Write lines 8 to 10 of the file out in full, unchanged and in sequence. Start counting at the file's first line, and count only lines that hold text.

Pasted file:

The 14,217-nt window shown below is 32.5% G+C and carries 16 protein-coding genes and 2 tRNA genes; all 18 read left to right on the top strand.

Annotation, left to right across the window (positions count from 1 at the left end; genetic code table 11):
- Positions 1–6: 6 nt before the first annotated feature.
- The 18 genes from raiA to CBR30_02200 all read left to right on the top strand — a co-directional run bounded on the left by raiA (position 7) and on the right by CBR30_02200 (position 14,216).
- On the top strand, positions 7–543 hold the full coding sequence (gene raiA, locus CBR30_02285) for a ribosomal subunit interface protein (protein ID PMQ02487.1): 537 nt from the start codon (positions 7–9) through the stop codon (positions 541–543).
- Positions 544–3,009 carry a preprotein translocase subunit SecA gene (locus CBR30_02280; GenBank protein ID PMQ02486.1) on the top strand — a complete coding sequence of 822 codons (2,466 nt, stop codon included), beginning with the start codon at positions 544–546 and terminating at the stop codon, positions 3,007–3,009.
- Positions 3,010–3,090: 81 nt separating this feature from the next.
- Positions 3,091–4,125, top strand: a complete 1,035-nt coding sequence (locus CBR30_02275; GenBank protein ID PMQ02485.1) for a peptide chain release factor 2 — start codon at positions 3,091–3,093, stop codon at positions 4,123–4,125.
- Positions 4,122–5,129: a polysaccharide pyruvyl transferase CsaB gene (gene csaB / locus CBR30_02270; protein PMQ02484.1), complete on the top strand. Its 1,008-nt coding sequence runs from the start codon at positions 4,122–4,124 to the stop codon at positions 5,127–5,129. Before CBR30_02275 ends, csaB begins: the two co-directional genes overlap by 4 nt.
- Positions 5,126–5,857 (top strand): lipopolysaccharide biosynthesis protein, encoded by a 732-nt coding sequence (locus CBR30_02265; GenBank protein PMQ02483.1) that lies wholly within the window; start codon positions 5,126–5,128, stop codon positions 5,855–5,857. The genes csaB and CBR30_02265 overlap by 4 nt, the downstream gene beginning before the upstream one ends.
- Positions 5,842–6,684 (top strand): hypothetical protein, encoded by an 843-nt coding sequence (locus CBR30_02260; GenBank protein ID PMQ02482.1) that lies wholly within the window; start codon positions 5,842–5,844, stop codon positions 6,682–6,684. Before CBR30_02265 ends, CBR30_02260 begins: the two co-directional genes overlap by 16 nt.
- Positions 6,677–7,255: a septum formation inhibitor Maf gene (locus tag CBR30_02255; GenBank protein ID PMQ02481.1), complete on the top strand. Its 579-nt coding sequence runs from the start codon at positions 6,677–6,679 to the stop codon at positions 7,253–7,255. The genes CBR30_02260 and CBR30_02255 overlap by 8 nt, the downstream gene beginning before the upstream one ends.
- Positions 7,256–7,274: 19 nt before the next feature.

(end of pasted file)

- Positions 3,091–4,125, top strand: a complete 1,035-nt coding sequence (locus CBR30_02275; GenBank protein ID PMQ02485.1) for a peptide chain release factor 2 — start codon at positions 3,091–3,093, stop codon at positions 4,123–4,125.
- Positions 4,122–5,129: a polysaccharide pyruvyl transferase CsaB gene (gene csaB / locus CBR30_02270; protein PMQ02484.1), complete on the top strand. Its 1,008-nt coding sequence runs from the start codon at positions 4,122–4,124 to the stop codon at positions 5,127–5,129. Before CBR30_02275 ends, csaB begins: the two co-directional genes overlap by 4 nt.
- Positions 5,126–5,857 (top strand): lipopolysaccharide biosynthesis protein, encoded by a 732-nt coding sequence (locus CBR30_02265; GenBank protein PMQ02483.1) that lies wholly within the window; start codon positions 5,126–5,128, stop codon positions 5,855–5,857. The genes csaB and CBR30_02265 overlap by 4 nt, the downstream gene beginning before the upstream one ends.